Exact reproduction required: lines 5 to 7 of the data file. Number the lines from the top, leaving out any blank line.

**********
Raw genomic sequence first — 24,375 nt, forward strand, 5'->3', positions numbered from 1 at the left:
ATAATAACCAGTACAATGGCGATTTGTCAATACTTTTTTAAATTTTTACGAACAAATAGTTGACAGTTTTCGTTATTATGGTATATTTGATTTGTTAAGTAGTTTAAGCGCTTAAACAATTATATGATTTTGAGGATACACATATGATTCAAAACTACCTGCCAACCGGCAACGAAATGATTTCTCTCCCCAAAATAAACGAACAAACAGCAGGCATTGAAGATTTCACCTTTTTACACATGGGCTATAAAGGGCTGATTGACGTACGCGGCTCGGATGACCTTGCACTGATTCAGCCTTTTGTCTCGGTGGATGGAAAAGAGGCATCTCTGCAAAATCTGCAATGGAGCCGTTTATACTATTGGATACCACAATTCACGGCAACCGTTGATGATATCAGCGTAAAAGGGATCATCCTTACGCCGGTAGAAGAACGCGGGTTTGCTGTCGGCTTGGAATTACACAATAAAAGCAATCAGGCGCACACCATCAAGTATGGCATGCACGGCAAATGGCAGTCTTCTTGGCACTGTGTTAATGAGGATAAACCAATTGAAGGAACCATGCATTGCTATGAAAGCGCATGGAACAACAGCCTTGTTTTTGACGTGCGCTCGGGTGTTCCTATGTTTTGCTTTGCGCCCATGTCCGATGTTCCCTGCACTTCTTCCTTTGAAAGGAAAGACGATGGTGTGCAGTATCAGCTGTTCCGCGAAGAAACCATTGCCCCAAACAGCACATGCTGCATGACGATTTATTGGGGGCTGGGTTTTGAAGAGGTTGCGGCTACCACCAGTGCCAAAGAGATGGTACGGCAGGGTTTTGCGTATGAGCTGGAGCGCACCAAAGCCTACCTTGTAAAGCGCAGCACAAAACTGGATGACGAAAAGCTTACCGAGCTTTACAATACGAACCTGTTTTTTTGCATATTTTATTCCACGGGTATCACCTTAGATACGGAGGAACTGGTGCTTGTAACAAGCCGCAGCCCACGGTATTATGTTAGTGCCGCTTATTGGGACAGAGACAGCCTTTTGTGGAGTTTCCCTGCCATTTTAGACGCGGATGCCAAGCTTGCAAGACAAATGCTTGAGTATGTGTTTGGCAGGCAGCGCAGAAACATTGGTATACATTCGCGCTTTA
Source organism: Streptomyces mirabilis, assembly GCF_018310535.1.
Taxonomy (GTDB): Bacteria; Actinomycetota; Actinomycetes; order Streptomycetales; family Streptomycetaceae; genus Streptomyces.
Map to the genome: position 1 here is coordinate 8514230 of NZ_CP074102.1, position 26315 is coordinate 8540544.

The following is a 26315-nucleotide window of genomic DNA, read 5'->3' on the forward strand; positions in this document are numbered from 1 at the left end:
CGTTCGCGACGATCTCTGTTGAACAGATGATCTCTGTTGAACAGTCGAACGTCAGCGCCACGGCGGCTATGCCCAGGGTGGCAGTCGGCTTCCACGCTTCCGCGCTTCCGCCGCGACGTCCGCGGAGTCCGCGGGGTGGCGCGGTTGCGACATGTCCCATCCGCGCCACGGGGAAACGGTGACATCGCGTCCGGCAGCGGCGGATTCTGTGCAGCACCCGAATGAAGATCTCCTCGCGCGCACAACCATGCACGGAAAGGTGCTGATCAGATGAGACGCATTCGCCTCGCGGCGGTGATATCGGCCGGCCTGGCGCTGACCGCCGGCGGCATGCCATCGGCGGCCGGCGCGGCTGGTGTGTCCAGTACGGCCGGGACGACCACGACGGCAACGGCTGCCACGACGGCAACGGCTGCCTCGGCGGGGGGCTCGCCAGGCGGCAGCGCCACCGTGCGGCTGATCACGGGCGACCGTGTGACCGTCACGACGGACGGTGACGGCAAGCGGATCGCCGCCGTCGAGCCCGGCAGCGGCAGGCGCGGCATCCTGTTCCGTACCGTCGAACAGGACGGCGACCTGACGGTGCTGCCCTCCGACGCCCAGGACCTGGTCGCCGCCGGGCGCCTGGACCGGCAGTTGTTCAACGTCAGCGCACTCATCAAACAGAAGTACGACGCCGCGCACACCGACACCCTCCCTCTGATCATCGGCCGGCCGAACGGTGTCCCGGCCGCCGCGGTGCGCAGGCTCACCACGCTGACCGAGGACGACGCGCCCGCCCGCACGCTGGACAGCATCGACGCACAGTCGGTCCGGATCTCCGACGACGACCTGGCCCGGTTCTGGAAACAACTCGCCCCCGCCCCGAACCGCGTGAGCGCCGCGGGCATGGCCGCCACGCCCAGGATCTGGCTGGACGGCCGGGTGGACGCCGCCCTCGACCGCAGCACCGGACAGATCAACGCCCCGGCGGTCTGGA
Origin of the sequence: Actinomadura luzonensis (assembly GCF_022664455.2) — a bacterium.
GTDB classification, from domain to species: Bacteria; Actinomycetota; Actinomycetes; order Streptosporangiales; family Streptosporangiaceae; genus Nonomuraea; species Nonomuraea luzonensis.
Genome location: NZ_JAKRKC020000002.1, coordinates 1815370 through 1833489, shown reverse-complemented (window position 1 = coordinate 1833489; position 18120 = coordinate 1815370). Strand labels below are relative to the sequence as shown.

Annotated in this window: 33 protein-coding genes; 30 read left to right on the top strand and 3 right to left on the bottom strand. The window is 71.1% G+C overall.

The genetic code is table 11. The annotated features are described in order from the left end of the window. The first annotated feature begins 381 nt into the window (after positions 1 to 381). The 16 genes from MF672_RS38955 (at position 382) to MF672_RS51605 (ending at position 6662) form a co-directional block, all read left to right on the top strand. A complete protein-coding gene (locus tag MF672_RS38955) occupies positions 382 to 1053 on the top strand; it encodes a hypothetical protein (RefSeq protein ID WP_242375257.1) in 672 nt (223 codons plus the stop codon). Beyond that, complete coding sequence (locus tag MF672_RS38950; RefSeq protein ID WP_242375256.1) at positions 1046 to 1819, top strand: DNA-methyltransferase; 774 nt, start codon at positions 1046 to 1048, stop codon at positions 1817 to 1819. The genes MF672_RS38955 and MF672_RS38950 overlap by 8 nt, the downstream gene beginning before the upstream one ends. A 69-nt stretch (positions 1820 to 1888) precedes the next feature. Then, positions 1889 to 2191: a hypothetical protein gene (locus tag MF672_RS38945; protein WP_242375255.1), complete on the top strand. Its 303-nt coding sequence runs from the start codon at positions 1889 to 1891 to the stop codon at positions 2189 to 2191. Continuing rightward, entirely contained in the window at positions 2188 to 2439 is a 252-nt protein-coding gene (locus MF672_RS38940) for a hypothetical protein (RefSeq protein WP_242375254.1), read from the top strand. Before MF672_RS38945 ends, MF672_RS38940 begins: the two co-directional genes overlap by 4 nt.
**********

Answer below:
Map to the genome: position 1 here is coordinate 8514230 of NZ_CP074102.1, position 26315 is coordinate 8540544.

The following is a 26315-nucleotide window of genomic DNA, read 5'->3' on the forward strand; positions in this document are numbered from 1 at the left end:
CGTTCGCGACGATCTCTGTTGAACAGATGATCTCTGTTGAACAGTCGAACGTCAGCGCCACGGCGGCTATGCCCAGGGTGGCAGTCGGCTTCCACGCTTCCGCGCTTCCGCCGCGACGTCCGCGGAGTCCGCGGGGTGGCGCGGTTGCGACATGTCCCATCCGCGCCACGGGGAAACGGTGACATCGCGTCCGGCAGCGGCGGATTCTGTGCAGCACCCGAATGAAGATCTCCTCGCGCGCACAACCATGCACGGAAAGGTGCTGATCAGATGAGACGCATTCGCCTCGCGGCGGTGATATCGGCCGGCCTGGCGCTGACCGCCGGCGGCATGCCATCGGCGGCCGGCGCGGCTGGTGTGTCCAGTACGGCCGGGACGACCACGACGGCAACGGCTGCCACGACGGCAACGGCTGCCTCGGCGGGGGGCTCGCCAGGCGGCAGCGCCACCGTGCGGCTGATCACGGGCGACCGTGTGACCGTCACGACGGACGGTGACGGCAAGCGGATCGCCGCCGTCGAGCCCGGCAGCGGCAGGCGCGGCATCCTGTTCCGTACCGTCGAACAGGACGGCGACCTGACGGTGCTGCCCTCCGACGCCCAGGACCTGGTCGCCGCCGGGCGCCTGGACCGGCAGTTGTTCAACGTCAGCGCACTCATCAAACAGAAGTACGACGCCGCGCACACCGACACCCTCCCTCTGATCATCGGCCGGCCGAACGGTGTCCCGGCCGCCGCGGTGCGCAGGCTCACCACGCTGACCGAGGACGACGCGCCCGCCCGCACGCTGGACAGCATCGACGCACAGTCGGTCCGGATCTCCGACGACGACCTGGCCCGGTTCTGGAAACAACTCGCCCCCGCCCCGAACCGCGTGAGCGCCGCGGGCATGGCCGCCACGCCCAGGATCTGGCTGGACGGCCGGGTGGACGCCGCCCTCGACCGCAGCACCGGACAGATCAACGCCCCGGCGGTCTGGA